6 Nations

photo credit: Patric Morgan

The 6 nations starts this weekend and pretty much as soon as we got Christmas out of the way I’ve been itching for it to get under way.  There was some talk a couple of years ago about moving it from it’s traditional place in the sporting calendar which I thing would have been a travesty.  For me it signals the start of spring !  I know that it kicks off in deep winter, but as the games flow over the next few weeks it will not be long before the matches in Paris and Rome will be played in gorgeous spring sunshine and the daffs will be out in force.  Once the winner has been crowned spring will be with us.

Growing up in South Wales rugby was important and it’s difficult I think for those who are not from South Wales to appreciate how much rugby means to that area and in a wider context to Wales as a whole.  I now live in Leeds which is of course league country even though Stuart Lancaster has brought the England squad up to train in the city but there is none of the buzz around the championship that you would get back in South Wales.  At the comp where I went to school no one was permitted to play anything else other than rugby, both of our PE teachers played at a good level – one scrum half for Newport and the other full back for Cardiff so we got taught the basics well.  I was totally rubbish way too small and cowardly, although I can still ping out a decent spin pass, but a love of the game was instilled.  It was of course all amateur in those days but as we got older mates who were good got paid boot money whereby while they were showering after a game an envelope of cash was placed in their boots – not much but it paid for a night out.  Even at the top level there was not huge amounts of cash swilling about, players got taken care of by big companies in the area, but they would live amongst the fans not in some gated community somewhere.

When 6 nations (or 5 as it was then) came around the sense of anticipation was palpable everywhere, even if at the time Wales were in a slump after failing to kick on after the great team of the 70’s.  It was one of the very few times I would see my dad get agitated as he would desperately want to get back from taking my mum to get the weekly shop so that he could move his chair into prime viewing spot in front of the tele.  I was incredibly fortunate in that my neighbour was a Newport club member and always seemed to rustle up a ticket (which were like gold dust) for me so that on match day I travelled down to Cardiff and stood on the heaving East Terrace at Cardiff Arms Park intoxicated not by alcohol in those days but by the sheer noise and theatre of it all.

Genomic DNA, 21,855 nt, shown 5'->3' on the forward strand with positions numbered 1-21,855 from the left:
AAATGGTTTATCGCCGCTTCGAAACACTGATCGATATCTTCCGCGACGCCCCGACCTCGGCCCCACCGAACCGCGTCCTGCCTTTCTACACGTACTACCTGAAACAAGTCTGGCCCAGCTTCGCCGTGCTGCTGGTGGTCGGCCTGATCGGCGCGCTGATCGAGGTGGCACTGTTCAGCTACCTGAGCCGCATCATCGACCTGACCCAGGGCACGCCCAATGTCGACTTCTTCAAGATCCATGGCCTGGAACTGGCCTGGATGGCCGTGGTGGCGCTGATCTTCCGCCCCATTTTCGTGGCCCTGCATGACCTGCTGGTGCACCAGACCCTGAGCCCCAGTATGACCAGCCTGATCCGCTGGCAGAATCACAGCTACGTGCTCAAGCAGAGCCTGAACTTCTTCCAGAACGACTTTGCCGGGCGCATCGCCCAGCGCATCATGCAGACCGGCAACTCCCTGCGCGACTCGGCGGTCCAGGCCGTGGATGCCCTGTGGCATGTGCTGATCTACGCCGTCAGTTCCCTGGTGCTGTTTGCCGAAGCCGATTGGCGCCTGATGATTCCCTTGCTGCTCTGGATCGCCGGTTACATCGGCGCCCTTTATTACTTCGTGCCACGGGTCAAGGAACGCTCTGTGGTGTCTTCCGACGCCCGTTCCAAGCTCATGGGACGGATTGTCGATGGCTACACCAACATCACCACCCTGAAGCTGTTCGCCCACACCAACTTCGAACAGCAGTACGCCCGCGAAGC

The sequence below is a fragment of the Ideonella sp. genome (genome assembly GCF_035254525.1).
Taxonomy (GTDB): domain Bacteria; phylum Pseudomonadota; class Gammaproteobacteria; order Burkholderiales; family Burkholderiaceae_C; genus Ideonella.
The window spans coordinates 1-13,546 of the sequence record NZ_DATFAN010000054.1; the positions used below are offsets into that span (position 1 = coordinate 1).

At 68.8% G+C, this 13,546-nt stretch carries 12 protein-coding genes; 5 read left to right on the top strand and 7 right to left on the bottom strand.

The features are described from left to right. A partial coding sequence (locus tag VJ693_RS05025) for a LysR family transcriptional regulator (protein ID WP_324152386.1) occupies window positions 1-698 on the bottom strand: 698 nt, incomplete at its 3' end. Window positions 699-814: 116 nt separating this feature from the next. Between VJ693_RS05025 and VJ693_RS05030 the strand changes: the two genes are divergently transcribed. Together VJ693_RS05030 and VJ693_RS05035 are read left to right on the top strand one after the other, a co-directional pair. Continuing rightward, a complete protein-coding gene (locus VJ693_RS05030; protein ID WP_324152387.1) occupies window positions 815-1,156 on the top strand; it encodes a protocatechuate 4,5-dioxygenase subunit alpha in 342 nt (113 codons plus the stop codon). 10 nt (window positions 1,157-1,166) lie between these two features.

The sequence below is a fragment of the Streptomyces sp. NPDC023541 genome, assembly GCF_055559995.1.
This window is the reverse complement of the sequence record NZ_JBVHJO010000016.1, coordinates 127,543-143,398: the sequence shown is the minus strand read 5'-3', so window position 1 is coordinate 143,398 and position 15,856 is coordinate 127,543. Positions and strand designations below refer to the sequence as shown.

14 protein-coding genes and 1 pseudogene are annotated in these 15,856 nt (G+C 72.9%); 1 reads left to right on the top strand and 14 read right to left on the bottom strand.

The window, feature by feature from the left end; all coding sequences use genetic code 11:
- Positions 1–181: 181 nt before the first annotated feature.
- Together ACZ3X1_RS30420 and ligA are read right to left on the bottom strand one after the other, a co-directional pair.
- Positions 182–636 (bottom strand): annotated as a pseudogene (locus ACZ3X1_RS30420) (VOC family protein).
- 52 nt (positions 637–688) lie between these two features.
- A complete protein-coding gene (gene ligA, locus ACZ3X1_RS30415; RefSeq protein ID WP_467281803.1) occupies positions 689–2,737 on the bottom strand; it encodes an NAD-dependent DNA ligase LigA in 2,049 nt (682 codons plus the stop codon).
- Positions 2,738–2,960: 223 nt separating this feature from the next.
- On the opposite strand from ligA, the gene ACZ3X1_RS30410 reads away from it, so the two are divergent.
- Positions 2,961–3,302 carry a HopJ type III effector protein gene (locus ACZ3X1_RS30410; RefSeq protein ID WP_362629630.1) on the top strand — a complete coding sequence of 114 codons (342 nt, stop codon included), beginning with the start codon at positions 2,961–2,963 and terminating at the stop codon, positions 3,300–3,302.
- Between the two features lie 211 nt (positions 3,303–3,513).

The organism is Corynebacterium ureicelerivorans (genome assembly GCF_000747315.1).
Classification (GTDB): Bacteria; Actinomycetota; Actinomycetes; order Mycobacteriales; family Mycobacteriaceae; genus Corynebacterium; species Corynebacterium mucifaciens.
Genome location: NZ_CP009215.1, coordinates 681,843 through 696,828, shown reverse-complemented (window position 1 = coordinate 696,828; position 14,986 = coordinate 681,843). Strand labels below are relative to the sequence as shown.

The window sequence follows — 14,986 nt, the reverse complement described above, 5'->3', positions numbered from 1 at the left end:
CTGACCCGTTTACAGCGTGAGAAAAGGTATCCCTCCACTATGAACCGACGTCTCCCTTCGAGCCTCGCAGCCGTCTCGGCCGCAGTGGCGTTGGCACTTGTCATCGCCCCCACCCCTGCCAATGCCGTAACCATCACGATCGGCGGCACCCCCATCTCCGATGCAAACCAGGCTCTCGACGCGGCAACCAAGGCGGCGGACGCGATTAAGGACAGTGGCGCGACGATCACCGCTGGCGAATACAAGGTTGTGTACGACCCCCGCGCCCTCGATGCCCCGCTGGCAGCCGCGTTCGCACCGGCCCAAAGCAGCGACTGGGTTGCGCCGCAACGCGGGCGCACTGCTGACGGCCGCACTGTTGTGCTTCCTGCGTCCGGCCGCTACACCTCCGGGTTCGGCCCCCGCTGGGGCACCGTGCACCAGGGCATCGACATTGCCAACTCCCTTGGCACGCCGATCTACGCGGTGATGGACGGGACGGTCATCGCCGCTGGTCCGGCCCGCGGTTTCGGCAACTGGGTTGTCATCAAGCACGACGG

The theatre, drama and rivalry underpinned by the historical reference points that exist between the nations make the tournament what it is and despite both England and France having vastly more numbers and finance the tournament remains a difficult one to predict.  As Italy showed in beating France last year any of the teams are capable of beating any other and that unpredictability, which is a key cornerstone of any sporting contest, is certainly apparent as we head into the 2012 contest.  3 countries are under new coaches, England have taken the broom to their squad, Wales appear decimated by injuries so with the Irish provinces going so well in European competition all fingers should point to the Irish winning it.  My head says France followed by Ireland but my heart as always will be routing for the staggeringly impressive Sam Warburton (pictured) to lead his depleted Wales squad to victory.  Whatever happens though I will love every minute of it.

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Old Faithfuls

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These are my bike gloves, made by Endura a Scottish company that makes great quality and well priced cycling clothes, and they have seen better days.  Some of the gel pads are still in place but the much of the padding across the top of the hand has long since been ripped out, the grips on the braking fingers no longer exist, much of the webbing is torn and both of my index fingers poke out through the top where the stitching has split.  This may sound like they are not very good gloves but nothing could be further from the truth, despite the fact that they are on their last legs I’m loathe to get rid of them to buy some more although I know that day is fast approaching.  They have taken some fearful hammer over the last few years and the fact that they are still functioning and largely intact is testament to the quality of their construction.  Mud, rain, rock, gravel, snow, ice, wind, sweat and blood have all put them to the test over the years and they battle on, now moulded perfectly to my hands and providing a perfect grip and feel when riding and as soon as I slip them on my mind just goes “Lets go !”  Battered they may be but they’ll be on again riding in the Dales this weekend as always – Old Faithfuls indeed.